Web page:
Blooming in my yard. TheGardenMaiden_copyright_2014_RStafne-011_WEB

Blooming in my yard. TheGardenMaiden_copyright_2014_RStafne-011_WEB

If you are interested in all things Rhododendron, you might check out the American Rhododendron Society. There are also State chapters.

 

Blooming in my yard. TheGardenMaide_copyright_2014_RStafne-011_WEB

Blooming in my yard. TheGardenMaiden_copyright_2014_RStafne-011_WEB

I am also excited that my native azalea is still alive and bloomed very well this spring after one year in the ground. Rhodendron austrinum (flame azalea) is a hardy, native, deciduous shrub with outstanding spring color. I highly recommend seeking out both R. austrinum or R. canescens native azaleas for your southern garden, where hardy.

Native azalea blooming in my yard. TheGardenMaide_copyright_2014_RStafne-011_WEB

Native azalea blooming in my yard. TheGardenMaiden_copyright_2014_RStafne-011_WEB

Azaleas weren’t the only things blooming though! My red-tipped Photinia started flowering. There are several species of Photinia. Mine are planted as hedges, which does pose some problems, but for now, still serve their purpose. Clemson University has a good Cooperative Extension handout with information on Phontinia.

Blooming in my yard. TheGardenMaide_copyright_2014_RStafne-011_WEB

Blooming in my yard. TheGardenMaide_copyright_2014_RStafne-011_WEB

 

The tiny “daisy-looking” flower below is a native wildflower of the genus Erigeron. Color in the ray flowers varies from white to white with lavender. Once flowering begins to decline I will mow these back to the lawn height. There are at least seven species that bloom in this region in spring.

Blooming in my yard. TheGardenMaide_copyright_2014_RStafne-011_WEB

Blooming in my yard. TheGardenMaide_copyright_2014_RStafne-011_WEB

A standard, “old timey” spring, flowering shrub is old-fashioned spirea, usually called bridal wreath spirea, Spirea vanhouttei. Its a graceful, deciduous, arching shrub with clusters of brilliant, white, tiny flowers.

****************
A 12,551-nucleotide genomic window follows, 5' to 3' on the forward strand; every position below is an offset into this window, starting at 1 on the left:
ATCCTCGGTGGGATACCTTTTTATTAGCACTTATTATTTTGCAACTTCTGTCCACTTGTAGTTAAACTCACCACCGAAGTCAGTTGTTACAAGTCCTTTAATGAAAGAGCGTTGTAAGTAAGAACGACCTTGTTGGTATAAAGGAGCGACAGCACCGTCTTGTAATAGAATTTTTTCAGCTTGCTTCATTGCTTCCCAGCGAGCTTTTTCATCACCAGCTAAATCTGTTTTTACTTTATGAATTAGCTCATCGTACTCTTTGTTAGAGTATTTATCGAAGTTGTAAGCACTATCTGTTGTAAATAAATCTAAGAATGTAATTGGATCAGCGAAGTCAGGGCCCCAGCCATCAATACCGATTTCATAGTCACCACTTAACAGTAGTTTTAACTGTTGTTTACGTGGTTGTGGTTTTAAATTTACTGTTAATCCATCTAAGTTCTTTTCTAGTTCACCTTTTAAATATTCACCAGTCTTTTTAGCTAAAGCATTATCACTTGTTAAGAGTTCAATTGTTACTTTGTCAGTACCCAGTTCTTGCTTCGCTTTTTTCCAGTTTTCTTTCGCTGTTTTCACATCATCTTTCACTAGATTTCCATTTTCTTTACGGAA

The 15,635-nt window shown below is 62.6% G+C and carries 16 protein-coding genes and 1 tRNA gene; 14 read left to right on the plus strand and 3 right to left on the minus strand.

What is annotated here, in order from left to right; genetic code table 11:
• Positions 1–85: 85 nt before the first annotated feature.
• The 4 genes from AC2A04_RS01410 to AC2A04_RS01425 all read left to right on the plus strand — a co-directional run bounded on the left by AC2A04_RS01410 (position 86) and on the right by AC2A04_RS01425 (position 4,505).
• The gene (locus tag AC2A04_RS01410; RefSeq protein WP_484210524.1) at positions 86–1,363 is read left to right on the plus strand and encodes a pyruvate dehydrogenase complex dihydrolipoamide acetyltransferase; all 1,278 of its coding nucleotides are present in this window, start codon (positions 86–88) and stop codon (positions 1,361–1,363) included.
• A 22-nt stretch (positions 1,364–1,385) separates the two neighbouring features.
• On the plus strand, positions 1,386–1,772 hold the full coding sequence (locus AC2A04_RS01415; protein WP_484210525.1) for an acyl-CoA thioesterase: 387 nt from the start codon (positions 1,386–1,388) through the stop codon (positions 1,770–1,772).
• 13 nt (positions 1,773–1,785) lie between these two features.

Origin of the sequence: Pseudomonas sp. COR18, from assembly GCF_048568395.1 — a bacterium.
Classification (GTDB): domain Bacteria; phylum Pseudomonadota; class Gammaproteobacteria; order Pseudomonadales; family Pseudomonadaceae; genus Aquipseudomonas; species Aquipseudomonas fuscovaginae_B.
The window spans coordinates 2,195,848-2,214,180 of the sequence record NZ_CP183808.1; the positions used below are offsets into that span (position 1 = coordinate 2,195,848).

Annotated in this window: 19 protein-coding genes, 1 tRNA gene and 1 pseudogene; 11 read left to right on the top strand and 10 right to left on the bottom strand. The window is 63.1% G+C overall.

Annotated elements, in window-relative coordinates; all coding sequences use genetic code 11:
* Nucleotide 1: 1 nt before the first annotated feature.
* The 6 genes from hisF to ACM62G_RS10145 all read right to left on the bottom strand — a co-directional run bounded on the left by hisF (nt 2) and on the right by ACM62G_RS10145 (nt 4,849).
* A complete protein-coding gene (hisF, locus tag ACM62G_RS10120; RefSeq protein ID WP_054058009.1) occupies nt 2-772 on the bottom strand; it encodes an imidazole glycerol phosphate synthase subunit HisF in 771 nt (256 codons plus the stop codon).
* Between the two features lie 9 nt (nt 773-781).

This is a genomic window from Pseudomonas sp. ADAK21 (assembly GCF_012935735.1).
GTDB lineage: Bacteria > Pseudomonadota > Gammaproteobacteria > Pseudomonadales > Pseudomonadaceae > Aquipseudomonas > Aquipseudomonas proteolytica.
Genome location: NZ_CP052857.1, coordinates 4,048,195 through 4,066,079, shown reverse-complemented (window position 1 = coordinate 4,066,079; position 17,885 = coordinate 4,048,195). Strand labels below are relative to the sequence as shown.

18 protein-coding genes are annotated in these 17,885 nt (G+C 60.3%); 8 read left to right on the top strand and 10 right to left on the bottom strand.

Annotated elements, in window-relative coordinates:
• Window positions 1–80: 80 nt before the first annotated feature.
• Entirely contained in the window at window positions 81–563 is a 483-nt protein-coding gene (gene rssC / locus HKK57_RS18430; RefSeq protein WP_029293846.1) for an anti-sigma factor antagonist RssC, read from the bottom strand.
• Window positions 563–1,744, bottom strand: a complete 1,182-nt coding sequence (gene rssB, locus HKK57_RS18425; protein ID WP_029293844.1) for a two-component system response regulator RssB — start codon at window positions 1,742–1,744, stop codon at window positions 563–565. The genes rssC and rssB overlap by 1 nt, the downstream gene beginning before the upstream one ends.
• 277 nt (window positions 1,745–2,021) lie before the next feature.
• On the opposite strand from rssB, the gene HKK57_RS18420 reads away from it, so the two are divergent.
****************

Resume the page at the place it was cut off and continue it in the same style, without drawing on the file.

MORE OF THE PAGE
Blooming in my yard. TheGardenMaide_copyright_2014_RStafne-011_WEB

Blooming in my yard. TheGardenMaide_copyright_2014_RStafne-011_WEB

I’m cheating with this next small, flowering deciduous tree as its not fully flowered out, but so close that I could not resist. In the late afternoon sun the flowers of Chionanthus virginicus seem to glow and the chartreuse, spring leaves set the perfect background for the thin, spidery-like flowers. Commonly known as fringe tree or Grancy graybeard, you may see this fine native flowering along roadsides or hiking trails of native plant habitat.  I love to observe this tree from my second-story window in the late afternoon when it really seems to glow.

Blooming in my yard. TheGardenMaide_copyright_2014_RStafne-011_WEB

Blooming in my yard. TheGardenMaide_copyright_2014_RStafne-011_WEB

If my springs posts don’t inspire you to get out and observe what’s blooming in your own yard,  I hope that you can visit nearby parks or gardens to enjoy all that Mother Nature has to offer us in spring 2014.

Keep on Growin’
The Garden Maiden

All images and text copyright 2014 The Garden Maiden

 

 

 

Categories: Observations from My Garden of Goods & Evils, What's Blooming | Tags: , , , , , , , , | Leave a comment